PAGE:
Romanian forests ‘could be carbon source by 2050’
While logging is on the increase in Romania, it has not yet reached the same levels as during socialist rule, and Romanian forests remain a carbon sink. That’s according to researchers from the US, Germany, Italy and Romania who reported their work in Environmental Research Letters (ERL).
After the collapse of the Soviet Union, the Romanian government took the unusual decision to return all forests to their pre-socialist owners. Many observers assumed that the new forest owners would have strong incentives to immediately clearcut their forests and were concerned that Romania would become a net carbon source.
“While forest-harvesting rates are lower than before the collapse of the Soviet Union, they are increasing quickly,” Boston University’s Pontus Olofsson told environmentalresearchweb. “We urge policy makers and land-use planners to fully account for the trade-offs and synergies between economic returns from forestry, provision of ecosystem services (e.g. food retention, soil stability) and biodiversity conservation.”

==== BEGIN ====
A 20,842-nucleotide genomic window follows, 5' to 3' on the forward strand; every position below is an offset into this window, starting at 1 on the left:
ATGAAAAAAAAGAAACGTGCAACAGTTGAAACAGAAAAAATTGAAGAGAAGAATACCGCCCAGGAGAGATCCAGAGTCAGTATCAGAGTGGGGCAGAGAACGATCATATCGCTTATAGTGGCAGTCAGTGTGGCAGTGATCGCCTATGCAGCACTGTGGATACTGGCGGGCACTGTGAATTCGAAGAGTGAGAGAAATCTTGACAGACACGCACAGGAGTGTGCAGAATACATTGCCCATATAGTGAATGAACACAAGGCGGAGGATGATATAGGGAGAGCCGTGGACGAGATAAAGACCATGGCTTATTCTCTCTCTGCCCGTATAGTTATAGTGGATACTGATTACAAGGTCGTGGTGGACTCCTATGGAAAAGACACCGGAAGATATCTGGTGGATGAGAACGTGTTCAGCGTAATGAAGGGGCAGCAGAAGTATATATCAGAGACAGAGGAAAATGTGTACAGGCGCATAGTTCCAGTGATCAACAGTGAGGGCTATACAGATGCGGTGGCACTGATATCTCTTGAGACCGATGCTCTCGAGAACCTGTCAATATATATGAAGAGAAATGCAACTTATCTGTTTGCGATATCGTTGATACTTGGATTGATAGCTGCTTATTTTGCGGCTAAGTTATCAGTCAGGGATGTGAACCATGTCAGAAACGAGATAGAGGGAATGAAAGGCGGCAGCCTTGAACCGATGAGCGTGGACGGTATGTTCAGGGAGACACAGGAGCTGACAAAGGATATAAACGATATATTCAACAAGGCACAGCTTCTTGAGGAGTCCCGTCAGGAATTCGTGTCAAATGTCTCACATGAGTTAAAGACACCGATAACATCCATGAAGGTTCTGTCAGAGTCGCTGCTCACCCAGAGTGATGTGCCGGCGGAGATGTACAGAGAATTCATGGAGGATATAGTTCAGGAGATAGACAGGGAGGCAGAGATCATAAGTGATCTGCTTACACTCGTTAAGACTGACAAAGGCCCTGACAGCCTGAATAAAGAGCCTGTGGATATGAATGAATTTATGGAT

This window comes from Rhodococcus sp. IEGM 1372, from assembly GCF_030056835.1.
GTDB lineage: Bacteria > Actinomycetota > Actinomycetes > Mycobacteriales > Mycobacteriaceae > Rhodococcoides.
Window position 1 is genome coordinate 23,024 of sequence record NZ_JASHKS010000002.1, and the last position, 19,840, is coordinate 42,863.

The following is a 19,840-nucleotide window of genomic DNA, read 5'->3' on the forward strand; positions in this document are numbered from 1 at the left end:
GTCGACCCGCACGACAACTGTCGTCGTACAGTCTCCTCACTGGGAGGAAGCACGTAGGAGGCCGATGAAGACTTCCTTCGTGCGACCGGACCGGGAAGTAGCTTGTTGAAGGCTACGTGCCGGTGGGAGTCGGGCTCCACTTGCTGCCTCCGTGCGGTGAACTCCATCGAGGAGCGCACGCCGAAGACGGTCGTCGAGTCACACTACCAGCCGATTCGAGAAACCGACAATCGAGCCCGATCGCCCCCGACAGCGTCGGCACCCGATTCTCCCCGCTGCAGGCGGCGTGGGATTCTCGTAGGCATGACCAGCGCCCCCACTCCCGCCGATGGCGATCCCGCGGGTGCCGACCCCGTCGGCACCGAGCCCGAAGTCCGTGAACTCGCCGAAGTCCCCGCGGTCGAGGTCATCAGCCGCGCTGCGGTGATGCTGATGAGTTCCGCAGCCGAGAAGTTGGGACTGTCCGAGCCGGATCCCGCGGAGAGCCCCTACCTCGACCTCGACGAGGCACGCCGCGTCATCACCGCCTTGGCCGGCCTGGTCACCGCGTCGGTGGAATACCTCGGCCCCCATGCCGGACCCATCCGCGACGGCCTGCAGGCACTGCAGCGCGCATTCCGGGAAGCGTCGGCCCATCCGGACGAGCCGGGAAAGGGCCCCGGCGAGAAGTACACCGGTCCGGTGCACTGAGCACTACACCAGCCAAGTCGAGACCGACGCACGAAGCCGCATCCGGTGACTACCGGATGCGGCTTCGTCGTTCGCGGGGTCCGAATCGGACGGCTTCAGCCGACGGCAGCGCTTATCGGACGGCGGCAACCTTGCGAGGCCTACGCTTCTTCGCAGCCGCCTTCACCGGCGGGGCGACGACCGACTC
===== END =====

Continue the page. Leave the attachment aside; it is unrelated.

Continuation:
The researchers are concerned that a further increase in logging could result in net emissions from terrestrial ecosystems during the coming decades. However, there is hope that forests will regrow on abandoned farmland. After the collapse of the Soviet Union, more than 2 million hectares of farmland were abandoned in Romania, as price liberalization, diminishing markets and declining rural populations made farming financially unviable.
“Reforestation on former farmland is being seen across Eastern Europe and the former Soviet Union,” said Olofsson. “There is a lot of farmland in Romania that seems to be degraded or fallow and future forest expansion on these lands could substantially increase the current sink strength even under increased logging scenarios. But there is as yet little evidence of substantial forest regrowth on farmland in Romania. If logging rates continue on their current path and there is no significant forest regrowth on abandoned farmland, Romanian forests will be a carbon source by 2050.”
About the author
Nadya Anscombe is a freelance science journalist based in Bristol, UK